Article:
Security with RSA is a big differentiator for EMC, and despite slow progress on a unified security platform, traditional EMC customers will see substantial benefits through integration. Non-EMC storage platforms will have to leverage APIs and the RSA ecosystem, and how facile this integration will be remains to be seen. RSA is a major force in the security space and a gem in EMC’s portfolio. It is a clear leader with a fresh perspective on fundamentally protecting information versus putting up more firewalls and perimeter infrastructure. The consensus in the Wikibon community is that RSA will continue to innovate and lead in the security space and will become one of EMC's most prized possessions.
User implication: EMC customers will see integrated RSA solutions first. Non-EMC storage customers will be more reliant on RSA's ecosystem and API's to integrate RSA's leading technology into storage solutions.
Content Management and Archiving (CMA)
The content management business is a "tale of two cities:" 1) Document workflow-- the roots of CMA and 2) Risk mitigation-- driven by regulation, litigation risks and changes to the Federal Rules of Civil Procedure in 2006. Unfortunately the business world had to mash these two together and the result was not pretty. The former is an area about business process efficiency, workflow, collaboration, version control, etc., with a strong productivity value proposition. Architecturally it is suited to a centralized repository model. The latter, risk mitigation has proven to be a distributed problem with risk in devices, desktops, laptops, and even social media tools. Centralized solutions don't scale, are expensive, perform inconsistently, and suffer from rapid obsolescence. Shoving everything that's discoverable into an archive was a knee jerk reaction to government regulations and litigation risks. Applying centralized document management approaches to risk mitigation is a short-term strategy for users.
EMC’s content management and archiving business is leading, competitive, diverse, and capable but suffers from the same woes as other CMA suppliers: 1) The traditional business is becoming commoditized by open source solutions (e.g. Alfresco) and 2) Applying the centralized model to mitigate risk is proving complicated, expensive, difficult to scale, and solutions purchased today may not be viable tomorrow.
Wikibon believes EMC is keenly aware of these trends and has some advantages in services, implementation skills and perspectives, as evidenced by the presentation of Andy Cohen, EMC's Assistant General Counsel. However EMC's large installed base makes it vulnerable to a market that is in flux and demanding new tools, methods, and solutions, especially to managing risk. EMC and others must move fast to thrive, and that's not easy in an entrenched market like content management.
User implications: Customers had better remain flexible and open to adopting new technologies as they enter the market, especially in the risk mitigation area. In regards to risk management, customers should use point products to fill holes and set low expectations regarding simple, cost-effective integration. Customers should continue to expect challenges servicing the needs of business lines, legal, records management, audit, and finance functions with an integrated solution.
Data center efficiency
On the VMware front the message is clear: EMC is a dominant storage force in the virtualization space. EMC’s VMware storage activities, initiatives, best practice documentation, and partnerships are second to none, and while VMware must continue to maintain independence from its majority shareholder, it is clear EMC the storage company intends to compete vigorously in the VMware storage space and grab as much VMware storage land as possible-- this is a high priority for EMC.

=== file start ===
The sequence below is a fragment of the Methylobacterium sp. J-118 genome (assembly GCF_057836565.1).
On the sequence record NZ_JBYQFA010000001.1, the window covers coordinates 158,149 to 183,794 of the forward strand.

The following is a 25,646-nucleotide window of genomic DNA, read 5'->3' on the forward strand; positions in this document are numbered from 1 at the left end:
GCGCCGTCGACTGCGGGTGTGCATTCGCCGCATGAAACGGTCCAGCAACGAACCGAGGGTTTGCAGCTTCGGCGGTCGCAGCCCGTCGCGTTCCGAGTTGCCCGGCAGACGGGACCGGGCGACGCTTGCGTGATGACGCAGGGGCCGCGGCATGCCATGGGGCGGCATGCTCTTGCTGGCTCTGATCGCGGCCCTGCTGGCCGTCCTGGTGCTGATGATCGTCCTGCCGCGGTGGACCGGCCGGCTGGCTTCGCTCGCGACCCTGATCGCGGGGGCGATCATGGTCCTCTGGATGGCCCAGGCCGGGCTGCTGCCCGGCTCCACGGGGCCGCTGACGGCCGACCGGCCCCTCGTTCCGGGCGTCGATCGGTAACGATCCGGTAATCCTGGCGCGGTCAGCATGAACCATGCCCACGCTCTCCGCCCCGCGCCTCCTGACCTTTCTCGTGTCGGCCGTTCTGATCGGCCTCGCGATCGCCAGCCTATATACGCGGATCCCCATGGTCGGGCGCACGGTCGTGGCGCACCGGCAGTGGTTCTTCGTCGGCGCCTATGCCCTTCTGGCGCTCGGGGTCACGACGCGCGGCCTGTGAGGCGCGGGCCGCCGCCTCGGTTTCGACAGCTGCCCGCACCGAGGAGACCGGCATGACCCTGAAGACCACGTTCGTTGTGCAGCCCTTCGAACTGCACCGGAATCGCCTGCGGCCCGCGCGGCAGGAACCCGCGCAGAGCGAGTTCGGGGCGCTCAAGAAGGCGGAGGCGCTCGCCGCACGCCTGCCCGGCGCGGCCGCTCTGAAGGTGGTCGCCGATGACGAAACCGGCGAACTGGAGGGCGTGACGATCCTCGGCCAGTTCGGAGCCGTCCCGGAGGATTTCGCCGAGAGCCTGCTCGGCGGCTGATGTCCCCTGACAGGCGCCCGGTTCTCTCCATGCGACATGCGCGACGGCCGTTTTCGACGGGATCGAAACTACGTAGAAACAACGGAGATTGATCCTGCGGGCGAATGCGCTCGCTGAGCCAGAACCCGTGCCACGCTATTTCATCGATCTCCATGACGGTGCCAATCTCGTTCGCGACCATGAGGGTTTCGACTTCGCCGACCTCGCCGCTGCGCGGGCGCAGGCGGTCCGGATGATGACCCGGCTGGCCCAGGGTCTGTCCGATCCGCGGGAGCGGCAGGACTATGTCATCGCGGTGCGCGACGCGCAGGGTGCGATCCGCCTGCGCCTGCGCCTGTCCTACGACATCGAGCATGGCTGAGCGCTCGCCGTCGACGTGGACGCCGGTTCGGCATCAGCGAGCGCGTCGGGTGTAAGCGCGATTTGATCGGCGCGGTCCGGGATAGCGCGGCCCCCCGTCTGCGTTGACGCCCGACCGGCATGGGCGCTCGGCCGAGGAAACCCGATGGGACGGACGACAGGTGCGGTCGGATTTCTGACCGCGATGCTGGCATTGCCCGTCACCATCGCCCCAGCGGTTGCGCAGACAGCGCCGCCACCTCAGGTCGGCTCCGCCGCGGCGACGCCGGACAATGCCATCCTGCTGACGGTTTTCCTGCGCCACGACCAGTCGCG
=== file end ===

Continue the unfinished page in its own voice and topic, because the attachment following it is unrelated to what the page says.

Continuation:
In a related matter, many Wikibon users have touted the overwhelming advantages of virtualizing storage in a VMware environment (ease of migration, better utilization, etc). EMC has never bought this argument and stresses flexibility as the key to VMware storage and claims that a fully virtualized storage backend is not a pre-requisite for flexibility. Notably, Invista, EMC's only fully virtualized heterogeneous storage system didn’t receive a single mention at the meeting. Yet the lack of a credible heterogeneous storage virtualization platform has not hurt EMC in the market up to this point, and there is little evidence it ever will. While Wikibon members continue to see advantages to fully virtualizing a VMware storage backend, discussions with EMC customers suggest they are exceedingly happy with their results.
User implications: Look beyond storage vendor claims of VMware leadership and push vendors for demonstrable milestones. These include broad support for multiple protocols, proof of scalability, backup knowledge, admin features, reference architecture, and strong services offerings.
The Wikibon community feels that the EMC story on sustainability goes something like this: EMC is a strong corporate citizen but not noticeably more active than other Fortune 500 companies. Certain competitors such as IBM, Sun and Hitachi have done a better job of communicating goals, milestones, and metrics. While EMC's Kathrin Winkler, Senior Director of Corporate Sustainability, showed several credible initiatives (e.g. lowering electricity consumption in its labs, telecommuting, water conservation, etc.) the full commitment from the very top is not evident across the spectrum. The storage industry in general and EMC specifically need to place more emphasis on green innovation.
Specifically, on the product design front, is EMC worse off than other storage suppliers? Not really in a broad sense, but certain companies stand out architecturally, and it's difficult to argue that EMC is 'The Leader' in green storage. As 'The Leader' in storage, EMC needs to more clearly and forcefully demonstrate its lead in this important area.